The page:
We first find the momentum of a particle described by \(\psi _+(x)\). We also can say that the particle is in the state \(\psi _+(x)\). The value of the momentum is found by operating on the function with the momentum operator. Remember this problem is one-dimensional so vector quantities such as the wavevector or the momentum appear as scalars. The result is shown in Example \(\PageIndex{1}\).

Example \(\PageIndex{2}\)

Extract the momentum from the wavefunction for a free electron.

**SOLUTION**

First we write the momentum operator and wavefunction as shown by I and II. The momentum operator tells us the mathematical operation to perform on the function to obtain the momentum. Complete the operation shown in II to get III, which simplifies to IV.

\[ \underset{I}{-i\hbar \dfrac {d}{dx} \psi _+ (x)} = \underset{II}{-i\hbar \dfrac {d}{dx} A _+ e^{ikx}} = \underset{III}{(-i\hbar) (ik) A_+ e^{ikx}} = \underset{IV}{\hbar k \psi _+ (x)} \nonumber \]

Example \(\PageIndex{2}\) is another way to conclude that the momentum of this particle is

\[p = ħk.\]

Here the Compton-de Broglie momentum-wavelength relation \(p = \hbar k\) appears from the solution to the Schrödinger equation and the definition of the momentum operator! For an electron in the state \(\psi _−(x)\), we similarly find \(p = -\hbar k\). This particle is moving in the minus x direction, opposite from the particle with momentum \(+ħk\).

Since \(k = \dfrac {2 \pi}{\lambda}\), what then is the meaning of the wavelength for a particle, e.g. an electron? The wavelength is the wavelength of the wavefunction that describes the properties of the electron. We are not saying that an electron is a wave in the sense that an ocean wave is a wave; rather we are saying that a wavefunction is needed to describe the wave-like properties of the electron. Why the electron has these wave-like properties, remains a mystery.

We find the energy of the particle by operating on the wavefunction with the Hamiltonian operator as shown next in Equation \(\ref{5-19}\). Examine each step and be sure you see how the eigenvalue is extracted from the wavefunction.

\[ \begin{align} \hat {H} \psi _{\pm} (x) &= \dfrac {-\hbar ^2}{2m} \dfrac {d^2}{dx^2} A_{\pm} e^{\pm ikx} \\[4pt] &= \dfrac {-\hbar ^2}{2m} (\pm ik)^2 A_{\pm} e^{\pm ikx} \\[4pt] & = \dfrac {\hbar ^2 k^2}{2m} A_{\pm}e^{\pm ikx} \label {5-19} \end{align}\]

Notice again how the operator works on the wavefunction to extract a property of the system from it. We conclude that the energy of the particle is

\[ E = \dfrac { \hbar ^2 k^2}{2m} \label {5-20}\]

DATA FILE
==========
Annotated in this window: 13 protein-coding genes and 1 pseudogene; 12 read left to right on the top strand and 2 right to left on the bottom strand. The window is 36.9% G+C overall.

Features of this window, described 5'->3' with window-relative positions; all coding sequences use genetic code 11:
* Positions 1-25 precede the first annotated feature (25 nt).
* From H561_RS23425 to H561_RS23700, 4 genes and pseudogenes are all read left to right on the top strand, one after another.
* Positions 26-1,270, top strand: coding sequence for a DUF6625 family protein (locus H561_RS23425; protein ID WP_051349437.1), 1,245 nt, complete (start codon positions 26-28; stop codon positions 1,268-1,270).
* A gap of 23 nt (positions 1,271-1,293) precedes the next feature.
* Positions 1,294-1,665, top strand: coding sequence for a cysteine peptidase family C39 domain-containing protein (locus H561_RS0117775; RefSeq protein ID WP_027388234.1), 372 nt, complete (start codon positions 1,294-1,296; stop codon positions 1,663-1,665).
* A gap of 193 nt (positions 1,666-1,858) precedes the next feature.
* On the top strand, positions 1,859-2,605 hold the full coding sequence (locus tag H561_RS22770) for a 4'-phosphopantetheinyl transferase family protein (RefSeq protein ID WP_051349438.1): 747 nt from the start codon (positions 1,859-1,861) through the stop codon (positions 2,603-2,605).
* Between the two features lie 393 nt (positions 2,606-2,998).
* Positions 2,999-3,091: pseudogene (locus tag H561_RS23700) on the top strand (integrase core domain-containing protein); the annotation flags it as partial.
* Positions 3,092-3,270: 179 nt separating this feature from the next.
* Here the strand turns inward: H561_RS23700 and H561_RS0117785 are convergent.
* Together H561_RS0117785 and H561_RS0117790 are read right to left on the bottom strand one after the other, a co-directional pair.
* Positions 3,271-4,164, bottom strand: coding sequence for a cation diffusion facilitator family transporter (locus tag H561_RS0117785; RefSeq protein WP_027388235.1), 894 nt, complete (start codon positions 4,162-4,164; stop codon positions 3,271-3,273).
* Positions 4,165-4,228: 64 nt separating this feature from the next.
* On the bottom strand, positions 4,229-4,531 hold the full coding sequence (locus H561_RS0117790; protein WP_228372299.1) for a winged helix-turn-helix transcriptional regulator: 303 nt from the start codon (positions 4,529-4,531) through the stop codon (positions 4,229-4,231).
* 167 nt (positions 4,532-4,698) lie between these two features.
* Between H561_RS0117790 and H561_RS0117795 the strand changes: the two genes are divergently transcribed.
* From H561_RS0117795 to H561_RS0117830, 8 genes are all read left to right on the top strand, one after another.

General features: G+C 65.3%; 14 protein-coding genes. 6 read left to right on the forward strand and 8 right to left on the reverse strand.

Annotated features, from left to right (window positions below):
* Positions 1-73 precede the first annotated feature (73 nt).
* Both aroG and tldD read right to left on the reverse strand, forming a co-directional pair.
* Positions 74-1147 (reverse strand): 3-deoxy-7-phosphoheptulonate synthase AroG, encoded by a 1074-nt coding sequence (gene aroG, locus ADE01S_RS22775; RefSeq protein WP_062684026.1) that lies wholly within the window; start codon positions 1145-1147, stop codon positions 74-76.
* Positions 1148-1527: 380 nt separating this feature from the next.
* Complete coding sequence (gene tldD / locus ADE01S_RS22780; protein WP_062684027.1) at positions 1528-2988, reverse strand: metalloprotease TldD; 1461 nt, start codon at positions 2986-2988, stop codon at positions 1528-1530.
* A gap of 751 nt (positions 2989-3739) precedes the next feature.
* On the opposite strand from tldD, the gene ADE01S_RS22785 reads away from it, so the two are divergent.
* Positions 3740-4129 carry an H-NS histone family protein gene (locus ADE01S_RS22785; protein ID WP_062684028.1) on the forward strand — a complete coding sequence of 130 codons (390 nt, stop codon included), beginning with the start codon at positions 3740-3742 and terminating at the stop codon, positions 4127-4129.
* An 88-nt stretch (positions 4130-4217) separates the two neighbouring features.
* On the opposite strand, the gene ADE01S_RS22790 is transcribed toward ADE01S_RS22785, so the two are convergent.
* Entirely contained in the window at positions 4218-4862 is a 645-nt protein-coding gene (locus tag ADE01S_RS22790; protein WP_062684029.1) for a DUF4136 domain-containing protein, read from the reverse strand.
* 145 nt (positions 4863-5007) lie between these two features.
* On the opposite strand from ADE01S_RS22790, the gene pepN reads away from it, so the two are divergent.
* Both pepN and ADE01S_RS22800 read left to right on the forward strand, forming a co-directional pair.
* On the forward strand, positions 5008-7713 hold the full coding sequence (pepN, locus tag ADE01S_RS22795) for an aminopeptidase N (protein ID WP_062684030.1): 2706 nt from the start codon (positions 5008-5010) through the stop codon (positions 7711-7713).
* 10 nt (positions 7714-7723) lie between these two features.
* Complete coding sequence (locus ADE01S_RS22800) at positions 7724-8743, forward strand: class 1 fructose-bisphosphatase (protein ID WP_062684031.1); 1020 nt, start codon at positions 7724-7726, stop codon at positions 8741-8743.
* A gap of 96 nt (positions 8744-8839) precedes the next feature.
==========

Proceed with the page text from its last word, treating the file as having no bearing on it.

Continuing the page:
Which is just the classical relation between energy and momentum of a free particle, \(E = \dfrac {p^2}{2m}\). Note that an electron with momentum +ħk has the same energy as an electron with momentum -ħk. When two or more states have the same energy, the states and the energy level are said to be degenerate.

We have not found any restrictions on the momentum or the energy. These quantities are not quantized for the free particle because there are no boundary conditions. Any wave with any wavelength fits into an unbounded space. Quantization results from boundary conditions imposed on the wavefunction, as we saw for the particle-in-a-box.

Exercise \(\PageIndex{9}\)

Describe how the wavelength of a free particle varies with the energy of the particle.

Exercise \(\PageIndex{10}\)

Summarize how the energy and momentum information is contained in the wavefunction and how this information is extracted from the wavefunction.

The probability density of a free particle at a position in space \(x_0\) is

\[\psi _{\pm} ^* (x_0) \psi _{\pm} (x_0) = (2L)^{-1} e^{\mp ikx_0} e^{\pm ikx_0} = (2L)^{-1} \label {5-21}\]

From this result we see that the probability density has units of 1/m; it is the probability per meter of finding the electron at the point \(x_0\). This probability is independent of \(x_0\), the electron can be found any place along the x axis with equal probability. Although we have no knowledge of the position of the electron, we do know the electron momentum exactly. This relationship between our knowledge of position and momentum is a manifestation of the Heisenberg Uncertainty Principle, which says that as the uncertainty in one quantity is reduced, the uncertainty in another quantity increases. For this case, we know the momentum exactly and have no knowledge of the position of the particle. The uncertainty in the momentum is zero; the uncertainty in the position is infinite.

### Contributors

- Adapted from "Quantum States of Atoms and Molecules" by David M. Hanson, Erica Harvey, Robert Sweeney, Theresa Julia Zielinski